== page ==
½ May 1, 2016
Japanese martial arts school makes grave miscalculation in dishonouring Chinese school attended by Bruce Lee and killing his teacher. While no means a great film, Lee was a cut above his peers. He died too soon.
April 25, 2016
The Chinese Connection (1972) ???
Second Bruce Lee film (after FISTS OF FURY) about Lee out for vengeance for those responsible for the death of his teacher. Violent but exciting Kung Fu actioner. Followed by RETURN OF THE DRAGON.
½ January 28, 2016
Considered by many to be one of Bruce Lee's finest films, The Chinese Connection sounded like a good spectacle of action.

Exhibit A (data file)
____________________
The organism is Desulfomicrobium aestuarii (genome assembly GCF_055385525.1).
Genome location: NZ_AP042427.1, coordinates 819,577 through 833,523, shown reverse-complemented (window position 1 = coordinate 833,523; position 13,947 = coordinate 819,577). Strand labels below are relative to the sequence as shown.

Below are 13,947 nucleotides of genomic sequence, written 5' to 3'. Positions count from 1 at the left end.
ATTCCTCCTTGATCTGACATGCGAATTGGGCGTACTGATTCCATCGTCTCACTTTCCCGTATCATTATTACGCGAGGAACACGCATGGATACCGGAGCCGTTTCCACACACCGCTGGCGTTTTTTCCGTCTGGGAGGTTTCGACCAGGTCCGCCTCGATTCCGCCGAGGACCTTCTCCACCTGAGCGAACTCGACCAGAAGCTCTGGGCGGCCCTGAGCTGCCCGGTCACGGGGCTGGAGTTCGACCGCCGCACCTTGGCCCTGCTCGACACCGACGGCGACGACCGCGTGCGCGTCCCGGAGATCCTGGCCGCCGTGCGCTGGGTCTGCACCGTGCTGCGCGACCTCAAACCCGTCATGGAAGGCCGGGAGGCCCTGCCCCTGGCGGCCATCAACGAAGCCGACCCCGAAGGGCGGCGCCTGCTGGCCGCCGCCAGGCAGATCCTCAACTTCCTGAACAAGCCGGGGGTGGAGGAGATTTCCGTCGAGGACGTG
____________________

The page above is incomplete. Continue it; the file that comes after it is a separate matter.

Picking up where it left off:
The Chinese Connection must be considered within its cultural context to certify an appropriate critical opinion. Within the confines of my country, it is difficult to establish precisely how good The Chinese Connection is due to the difficulty of finding a copy which is not dubbed. Caught up in the same flaw that burdens the many lesser Kung Fu films in the market, The Chinese Connection has its credibility reduced by the dubbing. There are some really serious moments in The Chinese Connection where the actors deliver intense physical performances, yet the dubbing is so distant from the intended emotion of the scenes that the contrast is extremely strange. The fact that the voice acting is so subtle while characters are lashing out on screen or over the top during the most subtle of moments ensures that either way, it never manages to get things right. The way this affects the performance of Bruce Lee ends up making him seem like a foreign-language William Shatner, and though this may achieve some unintentional laughs, it is clearly not the intention of the production,